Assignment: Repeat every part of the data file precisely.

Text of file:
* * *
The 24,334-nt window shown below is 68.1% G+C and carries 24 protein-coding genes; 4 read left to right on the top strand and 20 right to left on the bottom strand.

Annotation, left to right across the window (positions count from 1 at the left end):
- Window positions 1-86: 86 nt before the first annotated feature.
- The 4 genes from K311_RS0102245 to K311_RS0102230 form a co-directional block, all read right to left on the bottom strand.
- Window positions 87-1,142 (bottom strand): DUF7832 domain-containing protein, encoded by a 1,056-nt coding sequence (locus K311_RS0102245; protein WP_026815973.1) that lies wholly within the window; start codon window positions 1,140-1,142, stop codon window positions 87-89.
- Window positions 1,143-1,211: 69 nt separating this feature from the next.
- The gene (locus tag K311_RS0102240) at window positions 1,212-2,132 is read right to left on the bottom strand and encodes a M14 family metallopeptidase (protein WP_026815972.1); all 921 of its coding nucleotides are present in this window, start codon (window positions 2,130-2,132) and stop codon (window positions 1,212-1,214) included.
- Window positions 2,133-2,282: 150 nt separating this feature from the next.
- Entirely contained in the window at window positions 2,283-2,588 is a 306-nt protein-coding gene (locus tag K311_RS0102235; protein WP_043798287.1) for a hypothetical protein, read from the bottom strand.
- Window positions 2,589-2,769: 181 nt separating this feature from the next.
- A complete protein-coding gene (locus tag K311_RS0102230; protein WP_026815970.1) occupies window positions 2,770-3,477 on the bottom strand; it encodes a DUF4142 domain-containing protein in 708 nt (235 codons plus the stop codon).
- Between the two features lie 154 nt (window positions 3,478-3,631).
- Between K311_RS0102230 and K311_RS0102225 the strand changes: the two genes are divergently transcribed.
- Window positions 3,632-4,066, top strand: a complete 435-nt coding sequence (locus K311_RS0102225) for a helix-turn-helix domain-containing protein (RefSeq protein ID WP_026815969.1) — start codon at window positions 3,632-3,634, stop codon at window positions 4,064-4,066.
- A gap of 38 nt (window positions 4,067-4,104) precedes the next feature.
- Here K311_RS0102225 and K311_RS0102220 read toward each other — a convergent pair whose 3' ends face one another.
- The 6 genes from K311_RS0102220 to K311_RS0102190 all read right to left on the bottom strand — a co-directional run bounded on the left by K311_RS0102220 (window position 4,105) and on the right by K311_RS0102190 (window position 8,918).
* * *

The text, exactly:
The 24,334-nt window shown below is 68.1% G+C and carries 24 protein-coding genes; 4 read left to right on the top strand and 20 right to left on the bottom strand.

Annotation, left to right across the window (positions count from 1 at the left end):
- Window positions 1-86: 86 nt before the first annotated feature.
- The 4 genes from K311_RS0102245 to K311_RS0102230 form a co-directional block, all read right to left on the bottom strand.
- Window positions 87-1,142 (bottom strand): DUF7832 domain-containing protein, encoded by a 1,056-nt coding sequence (locus K311_RS0102245; protein WP_026815973.1) that lies wholly within the window; start codon window positions 1,140-1,142, stop codon window positions 87-89.
- Window positions 1,143-1,211: 69 nt separating this feature from the next.
- The gene (locus tag K311_RS0102240) at window positions 1,212-2,132 is read right to left on the bottom strand and encodes a M14 family metallopeptidase (protein WP_026815972.1); all 921 of its coding nucleotides are present in this window, start codon (window positions 2,130-2,132) and stop codon (window positions 1,212-1,214) included.
- Window positions 2,133-2,282: 150 nt separating this feature from the next.
- Entirely contained in the window at window positions 2,283-2,588 is a 306-nt protein-coding gene (locus tag K311_RS0102235; protein WP_043798287.1) for a hypothetical protein, read from the bottom strand.
- Window positions 2,589-2,769: 181 nt separating this feature from the next.
- A complete protein-coding gene (locus tag K311_RS0102230; protein WP_026815970.1) occupies window positions 2,770-3,477 on the bottom strand; it encodes a DUF4142 domain-containing protein in 708 nt (235 codons plus the stop codon).
- Between the two features lie 154 nt (window positions 3,478-3,631).
- Between K311_RS0102230 and K311_RS0102225 the strand changes: the two genes are divergently transcribed.
- Window positions 3,632-4,066, top strand: a complete 435-nt coding sequence (locus K311_RS0102225) for a helix-turn-helix domain-containing protein (RefSeq protein ID WP_026815969.1) — start codon at window positions 3,632-3,634, stop codon at window positions 4,064-4,066.
- A gap of 38 nt (window positions 4,067-4,104) precedes the next feature.
- Here K311_RS0102225 and K311_RS0102220 read toward each other — a convergent pair whose 3' ends face one another.
- The 6 genes from K311_RS0102220 to K311_RS0102190 all read right to left on the bottom strand — a co-directional run bounded on the left by K311_RS0102220 (window position 4,105) and on the right by K311_RS0102190 (window position 8,918).